With few exceptions, recent major incidents can all be crunched down to one single thing – the human factor. Not “patching” the human firewall has proven to be hazardous and even fatal. And the common denominator spells a lack of a security awareness process.
Throw the concept “incident management” into a pit full of security experts and watch them go frenzy like sharks on Discovery. Suggestions of best practice solutions for best strategy in incident mitigation will hail. Seldom, if ever, the root cause will be addressed – the lack of effective security awareness.
One magic back door portal to your infrastructure is the password. In this article, it will act as an example for the argument as such.
Cracking passwords is the holy grail of many attacks. If successful, you’re in, undetected to wreak havoc, steal information and encrypt the endpoint in pursuit of ransom. So, having a secure password is of essence. Many claims how complex entropy, hashing stored passwords and two-factor authentications will secure your infrastructure, making it hard for brute force attacks, rainbow table or even dictionary attacks. The debate is ongoing as we speak, over which, if only one of these is the safest and most secure option.
Time out. How did we come to this? Solving a human issue with technology, often expensive at that?
The Achilles heel is (hu)man. All agree on this. Recent studies conclusively point to the human factor. Whether it is about incidents involving personal data or infrastructural breaches, it all boils down to the human firewall that is seldom “patched” if ever. And if you have a security awareness program, it is often one event you tick off annually instead of raising awareness all year round and focusing on the risk behaviors.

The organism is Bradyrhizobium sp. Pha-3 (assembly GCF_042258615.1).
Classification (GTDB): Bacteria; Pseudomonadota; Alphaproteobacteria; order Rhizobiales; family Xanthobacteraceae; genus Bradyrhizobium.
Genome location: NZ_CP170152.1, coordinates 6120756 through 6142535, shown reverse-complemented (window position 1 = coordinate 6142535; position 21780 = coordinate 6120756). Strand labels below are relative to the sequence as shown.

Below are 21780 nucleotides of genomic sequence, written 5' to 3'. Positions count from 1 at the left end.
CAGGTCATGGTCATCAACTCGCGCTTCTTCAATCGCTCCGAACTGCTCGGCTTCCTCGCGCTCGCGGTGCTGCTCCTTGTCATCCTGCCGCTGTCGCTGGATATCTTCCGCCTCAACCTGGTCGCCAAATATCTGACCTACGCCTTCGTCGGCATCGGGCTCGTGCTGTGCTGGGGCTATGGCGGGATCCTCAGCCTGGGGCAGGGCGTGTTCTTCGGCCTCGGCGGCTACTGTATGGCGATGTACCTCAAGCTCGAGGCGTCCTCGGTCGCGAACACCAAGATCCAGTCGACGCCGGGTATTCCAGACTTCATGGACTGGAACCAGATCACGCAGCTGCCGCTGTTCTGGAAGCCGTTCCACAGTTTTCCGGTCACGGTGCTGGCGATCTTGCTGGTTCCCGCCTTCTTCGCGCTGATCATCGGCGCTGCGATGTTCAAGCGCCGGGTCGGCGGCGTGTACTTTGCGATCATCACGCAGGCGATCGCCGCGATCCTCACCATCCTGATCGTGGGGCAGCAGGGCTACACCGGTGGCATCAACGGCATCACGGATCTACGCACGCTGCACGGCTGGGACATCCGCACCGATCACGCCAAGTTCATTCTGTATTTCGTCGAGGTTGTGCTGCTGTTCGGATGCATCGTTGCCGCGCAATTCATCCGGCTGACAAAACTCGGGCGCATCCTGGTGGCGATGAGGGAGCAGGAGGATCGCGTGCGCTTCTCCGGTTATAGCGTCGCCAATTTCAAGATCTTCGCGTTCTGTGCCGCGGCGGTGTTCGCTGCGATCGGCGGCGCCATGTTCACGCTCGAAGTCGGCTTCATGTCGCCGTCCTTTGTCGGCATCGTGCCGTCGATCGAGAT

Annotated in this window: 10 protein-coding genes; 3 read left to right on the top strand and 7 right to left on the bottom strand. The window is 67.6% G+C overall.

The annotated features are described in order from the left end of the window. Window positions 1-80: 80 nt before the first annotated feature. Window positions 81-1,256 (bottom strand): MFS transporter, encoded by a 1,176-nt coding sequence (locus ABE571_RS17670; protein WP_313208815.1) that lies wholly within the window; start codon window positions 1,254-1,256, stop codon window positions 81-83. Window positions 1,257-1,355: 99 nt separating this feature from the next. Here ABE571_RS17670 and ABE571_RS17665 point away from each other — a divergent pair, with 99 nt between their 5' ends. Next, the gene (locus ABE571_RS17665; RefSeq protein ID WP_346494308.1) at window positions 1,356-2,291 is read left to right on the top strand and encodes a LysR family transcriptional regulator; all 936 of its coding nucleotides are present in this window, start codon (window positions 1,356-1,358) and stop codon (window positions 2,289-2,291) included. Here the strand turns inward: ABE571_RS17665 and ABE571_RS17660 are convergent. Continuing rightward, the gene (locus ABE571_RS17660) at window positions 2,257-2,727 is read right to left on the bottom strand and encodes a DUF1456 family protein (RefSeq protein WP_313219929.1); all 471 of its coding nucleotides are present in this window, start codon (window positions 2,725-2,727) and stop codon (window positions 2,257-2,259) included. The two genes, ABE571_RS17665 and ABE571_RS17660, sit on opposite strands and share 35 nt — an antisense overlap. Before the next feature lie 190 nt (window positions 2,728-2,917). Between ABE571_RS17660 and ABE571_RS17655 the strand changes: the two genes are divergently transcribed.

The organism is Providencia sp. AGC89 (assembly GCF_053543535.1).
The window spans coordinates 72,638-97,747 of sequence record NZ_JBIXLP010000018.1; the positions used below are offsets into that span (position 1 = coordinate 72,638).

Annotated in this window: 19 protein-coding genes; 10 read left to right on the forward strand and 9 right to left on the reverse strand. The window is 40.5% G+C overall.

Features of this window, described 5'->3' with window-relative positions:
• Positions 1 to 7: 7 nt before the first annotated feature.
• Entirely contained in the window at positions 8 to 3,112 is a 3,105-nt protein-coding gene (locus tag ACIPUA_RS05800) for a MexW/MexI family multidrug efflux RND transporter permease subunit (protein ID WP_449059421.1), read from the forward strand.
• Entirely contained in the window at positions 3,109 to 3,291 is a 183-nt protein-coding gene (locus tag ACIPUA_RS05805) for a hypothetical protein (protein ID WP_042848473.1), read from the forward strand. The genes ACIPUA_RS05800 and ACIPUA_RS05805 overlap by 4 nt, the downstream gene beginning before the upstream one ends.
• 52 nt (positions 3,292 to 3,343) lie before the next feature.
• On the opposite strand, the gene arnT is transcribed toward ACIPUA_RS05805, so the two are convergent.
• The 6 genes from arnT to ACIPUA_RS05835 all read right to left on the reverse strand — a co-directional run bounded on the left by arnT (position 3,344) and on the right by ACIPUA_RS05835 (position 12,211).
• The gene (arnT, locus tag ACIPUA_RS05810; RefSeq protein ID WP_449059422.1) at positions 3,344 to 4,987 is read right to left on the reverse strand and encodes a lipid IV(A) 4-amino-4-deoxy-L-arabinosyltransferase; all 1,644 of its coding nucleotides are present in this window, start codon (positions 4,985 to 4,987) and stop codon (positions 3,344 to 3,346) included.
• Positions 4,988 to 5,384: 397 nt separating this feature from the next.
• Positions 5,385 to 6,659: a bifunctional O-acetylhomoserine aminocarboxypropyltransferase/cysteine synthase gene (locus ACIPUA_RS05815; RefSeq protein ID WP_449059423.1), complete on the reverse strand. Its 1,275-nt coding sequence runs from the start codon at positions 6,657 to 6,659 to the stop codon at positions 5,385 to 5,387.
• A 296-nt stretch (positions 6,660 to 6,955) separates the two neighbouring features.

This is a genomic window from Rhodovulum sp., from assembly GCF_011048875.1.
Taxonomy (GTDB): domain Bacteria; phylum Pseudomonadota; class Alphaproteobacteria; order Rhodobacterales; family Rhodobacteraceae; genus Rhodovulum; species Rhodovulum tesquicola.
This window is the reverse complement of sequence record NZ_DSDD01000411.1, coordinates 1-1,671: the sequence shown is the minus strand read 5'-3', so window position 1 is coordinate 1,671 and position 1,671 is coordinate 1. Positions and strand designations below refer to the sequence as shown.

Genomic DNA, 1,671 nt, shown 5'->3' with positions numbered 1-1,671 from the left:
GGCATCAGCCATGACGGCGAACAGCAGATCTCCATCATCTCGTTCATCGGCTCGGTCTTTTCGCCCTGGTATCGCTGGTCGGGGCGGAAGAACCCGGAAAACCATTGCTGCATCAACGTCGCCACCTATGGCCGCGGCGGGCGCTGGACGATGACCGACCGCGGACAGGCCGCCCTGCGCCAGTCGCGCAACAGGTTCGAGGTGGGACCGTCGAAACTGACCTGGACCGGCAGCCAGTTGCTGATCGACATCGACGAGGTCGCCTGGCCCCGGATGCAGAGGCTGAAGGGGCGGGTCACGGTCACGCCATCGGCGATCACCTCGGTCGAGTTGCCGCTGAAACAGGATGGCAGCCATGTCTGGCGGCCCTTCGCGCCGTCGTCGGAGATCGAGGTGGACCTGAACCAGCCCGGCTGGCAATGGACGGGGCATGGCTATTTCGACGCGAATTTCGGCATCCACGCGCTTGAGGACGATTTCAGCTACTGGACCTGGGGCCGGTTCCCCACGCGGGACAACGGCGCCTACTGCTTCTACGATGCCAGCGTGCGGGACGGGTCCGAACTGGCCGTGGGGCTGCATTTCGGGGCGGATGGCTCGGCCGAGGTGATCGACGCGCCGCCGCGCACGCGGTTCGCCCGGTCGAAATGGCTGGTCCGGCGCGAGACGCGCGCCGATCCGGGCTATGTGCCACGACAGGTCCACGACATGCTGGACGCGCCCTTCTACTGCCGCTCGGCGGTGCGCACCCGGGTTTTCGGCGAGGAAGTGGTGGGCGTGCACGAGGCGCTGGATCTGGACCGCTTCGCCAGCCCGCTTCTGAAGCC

The typical user in our cyber era is mobile, communicative and needs to be protected on endpoint level as they are a vulnerable part of the internet of things. The back door into your infrastructure is, as previously stated, their passwords. We all know hacking via social engineering, shoulder surfing on a café or even finding one of their sticky notes with “Summer123456!” written on it poses a highway into your infrastructure. This is where security awareness could be a game changer. If a person knows how to conduct and behave – and create strong passwords – you are on your way to a more secure infrastructure. Weak passwords are like plywood doors, protecting the new gold – personal data. Knowing not to surf on open WiFi neetworks, to really stop and think, even ask a colleague before reacting can be the difference between a breach or not. So, you need to educate the people by raising awareness with focus on risk reduction.
But how does security awareness training come in to play? Surely technical tools are enough. Individuals need to understand why to do things in a certain way. The why is simple – it,s cheaper than any security tool if done right. The how is a little trickier.
- Security Awareness is a process, not a project or an event that is crossed off on the business checklist. The threat landscape is ever changing and in a constant flux. So does your process need to be. Day after day, year after year.
- Focus – one thing at a time, one topic at a time.
- Measure the effect – ensure you´re doing the right thing. Phishing simulations could very well be one such variable testing the effect of your awareness process.
Cyber-attacks exploit the human weaknesses, provoking mistakes to gain unlawful access to data, devices and network. At an employee level, continuously assuring alertness, knowledge and dialog are crucial parts of any organization’s defense. Without awareness training, employees will gradually forget, become less alert – and the security risk gap will increase over time.
Furthermore, pre- and post-training metrics on key digital security behaviors give you a clear indication of where to focus further risk reducing initiatives.
Robert Willborg, CISO Junglemap